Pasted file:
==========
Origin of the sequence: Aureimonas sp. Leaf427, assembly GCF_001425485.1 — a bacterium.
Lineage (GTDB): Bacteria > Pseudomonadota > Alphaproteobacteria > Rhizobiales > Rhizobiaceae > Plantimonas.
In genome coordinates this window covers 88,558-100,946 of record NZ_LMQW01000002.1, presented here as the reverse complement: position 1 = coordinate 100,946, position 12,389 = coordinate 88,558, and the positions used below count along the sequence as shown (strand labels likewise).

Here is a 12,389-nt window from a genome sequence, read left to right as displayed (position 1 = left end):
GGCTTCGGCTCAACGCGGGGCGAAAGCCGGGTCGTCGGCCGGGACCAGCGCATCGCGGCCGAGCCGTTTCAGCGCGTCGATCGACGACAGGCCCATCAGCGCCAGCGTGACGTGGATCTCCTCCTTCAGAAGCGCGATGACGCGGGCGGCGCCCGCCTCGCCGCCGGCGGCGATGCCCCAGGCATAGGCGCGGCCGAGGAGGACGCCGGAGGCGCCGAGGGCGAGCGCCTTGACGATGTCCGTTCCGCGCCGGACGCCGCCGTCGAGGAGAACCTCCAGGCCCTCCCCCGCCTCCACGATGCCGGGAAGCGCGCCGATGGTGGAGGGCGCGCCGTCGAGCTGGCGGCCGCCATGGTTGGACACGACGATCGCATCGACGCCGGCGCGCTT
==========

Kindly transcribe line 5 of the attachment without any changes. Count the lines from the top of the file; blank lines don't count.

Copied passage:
GGCTTCGGCTCAACGCGGGGCGAAAGCCGGGTCGTCGGCCGGGACCAGCGCATCGCGGCCGAGCCGTTTCAGCGCGTCGATCGACGACAGGCCCATCAGCGCCAGCGTGACGTGGATCTCCTCCTTCAGAAGCGCGATGACGCGGGCGGCGCCCGCCTCGCCGCCGGCGGCGATGCCCCAGGCATAGGCGCGGCCGAGGAGGACGCCGGAGGCGCCGAGGGCGAGCGCCTTGACGATGTCCGTTCCGCGCCGGACGCCGCCGTCGAGGAGAACCTCCAGGCCCTCCCCCGCCTCCACGATGCCGGGAAGCGCGCCGATGGTGGAGGGCGCGCCGTCGAGCTGGCGGCCGCCATGGTTGGACACGACGATCGCATCGACGCCGGCGCGCTT